Ice climbing gloves have to be especially durable, have good articulation for working with biners
and ice screws,
and very warm because you are so close to the ice at all times. Often ice gloves use special protective armor (like plastic knuckle protectors etc) to ward off unintentional blows to the ice.
There isn't much of a difference between a snowboarding glove and a ski
glove, except the fact that a snowboarding glove usually has a longer gauntlet (which is why you'll see so many skiers with Burton gloves). Also, make sure that you pick up gloves with leashes, so when you yard sale everything they don't fly too far.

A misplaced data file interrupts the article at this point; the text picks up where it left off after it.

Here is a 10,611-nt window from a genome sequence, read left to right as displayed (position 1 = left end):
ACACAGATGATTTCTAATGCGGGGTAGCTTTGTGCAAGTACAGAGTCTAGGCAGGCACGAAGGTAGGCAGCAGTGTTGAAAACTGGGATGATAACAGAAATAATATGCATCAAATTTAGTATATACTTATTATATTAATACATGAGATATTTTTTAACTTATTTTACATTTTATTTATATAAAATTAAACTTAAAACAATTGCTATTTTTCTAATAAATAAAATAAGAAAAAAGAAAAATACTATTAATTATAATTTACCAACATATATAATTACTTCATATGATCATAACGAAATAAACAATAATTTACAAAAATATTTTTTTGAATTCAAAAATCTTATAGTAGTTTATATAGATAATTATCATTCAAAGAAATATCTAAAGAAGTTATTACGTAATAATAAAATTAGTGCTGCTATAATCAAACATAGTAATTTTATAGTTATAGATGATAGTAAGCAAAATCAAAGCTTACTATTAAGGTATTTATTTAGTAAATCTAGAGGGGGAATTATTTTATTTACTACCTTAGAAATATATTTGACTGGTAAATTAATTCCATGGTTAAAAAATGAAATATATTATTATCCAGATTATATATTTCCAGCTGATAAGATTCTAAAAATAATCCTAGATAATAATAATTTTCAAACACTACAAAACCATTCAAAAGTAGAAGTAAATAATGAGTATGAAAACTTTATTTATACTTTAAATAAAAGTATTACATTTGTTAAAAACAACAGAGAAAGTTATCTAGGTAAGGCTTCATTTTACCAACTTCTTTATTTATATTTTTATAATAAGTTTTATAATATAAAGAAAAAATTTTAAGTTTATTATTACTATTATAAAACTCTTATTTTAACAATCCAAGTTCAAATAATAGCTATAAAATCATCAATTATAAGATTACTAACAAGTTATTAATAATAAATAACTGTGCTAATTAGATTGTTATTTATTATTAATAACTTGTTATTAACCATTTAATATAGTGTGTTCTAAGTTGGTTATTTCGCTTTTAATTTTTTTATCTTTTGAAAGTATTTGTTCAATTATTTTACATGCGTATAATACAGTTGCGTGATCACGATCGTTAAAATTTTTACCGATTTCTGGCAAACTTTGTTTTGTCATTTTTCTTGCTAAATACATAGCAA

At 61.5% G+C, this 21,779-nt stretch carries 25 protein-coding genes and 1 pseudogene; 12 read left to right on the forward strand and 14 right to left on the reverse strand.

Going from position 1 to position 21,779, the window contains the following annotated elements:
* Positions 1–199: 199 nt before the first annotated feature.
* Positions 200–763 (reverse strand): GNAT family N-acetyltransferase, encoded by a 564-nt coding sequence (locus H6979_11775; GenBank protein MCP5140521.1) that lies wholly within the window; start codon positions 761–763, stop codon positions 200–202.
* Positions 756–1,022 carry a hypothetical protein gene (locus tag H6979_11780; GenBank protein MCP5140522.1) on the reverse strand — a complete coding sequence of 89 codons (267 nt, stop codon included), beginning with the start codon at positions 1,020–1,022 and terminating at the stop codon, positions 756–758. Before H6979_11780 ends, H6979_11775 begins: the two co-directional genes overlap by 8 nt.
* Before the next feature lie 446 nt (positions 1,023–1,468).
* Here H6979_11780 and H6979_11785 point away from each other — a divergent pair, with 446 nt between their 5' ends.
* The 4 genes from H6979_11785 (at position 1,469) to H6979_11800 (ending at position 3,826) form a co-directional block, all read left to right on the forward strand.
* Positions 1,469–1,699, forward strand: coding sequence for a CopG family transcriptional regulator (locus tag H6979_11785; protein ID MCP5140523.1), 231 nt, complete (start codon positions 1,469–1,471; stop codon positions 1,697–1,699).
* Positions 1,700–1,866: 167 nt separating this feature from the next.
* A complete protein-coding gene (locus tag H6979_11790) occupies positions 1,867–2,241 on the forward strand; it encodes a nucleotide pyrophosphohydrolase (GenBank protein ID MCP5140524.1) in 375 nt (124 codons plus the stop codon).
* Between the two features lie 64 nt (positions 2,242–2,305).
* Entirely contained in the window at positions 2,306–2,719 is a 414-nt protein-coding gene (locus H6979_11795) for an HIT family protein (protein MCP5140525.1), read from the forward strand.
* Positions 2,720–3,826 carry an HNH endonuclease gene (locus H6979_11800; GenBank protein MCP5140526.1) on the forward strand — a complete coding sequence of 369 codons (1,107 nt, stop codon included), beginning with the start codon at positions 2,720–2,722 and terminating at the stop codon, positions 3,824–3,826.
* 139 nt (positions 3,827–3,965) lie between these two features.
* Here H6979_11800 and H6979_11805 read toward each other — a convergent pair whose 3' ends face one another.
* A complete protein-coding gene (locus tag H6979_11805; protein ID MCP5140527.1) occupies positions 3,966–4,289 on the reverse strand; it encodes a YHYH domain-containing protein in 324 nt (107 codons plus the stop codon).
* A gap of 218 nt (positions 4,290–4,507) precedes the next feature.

When picking a glove from this category make sure you dress for the weather, and get a glove that matches
the expected conditions. Spring gloves won't cut it at 20 degrees below zero.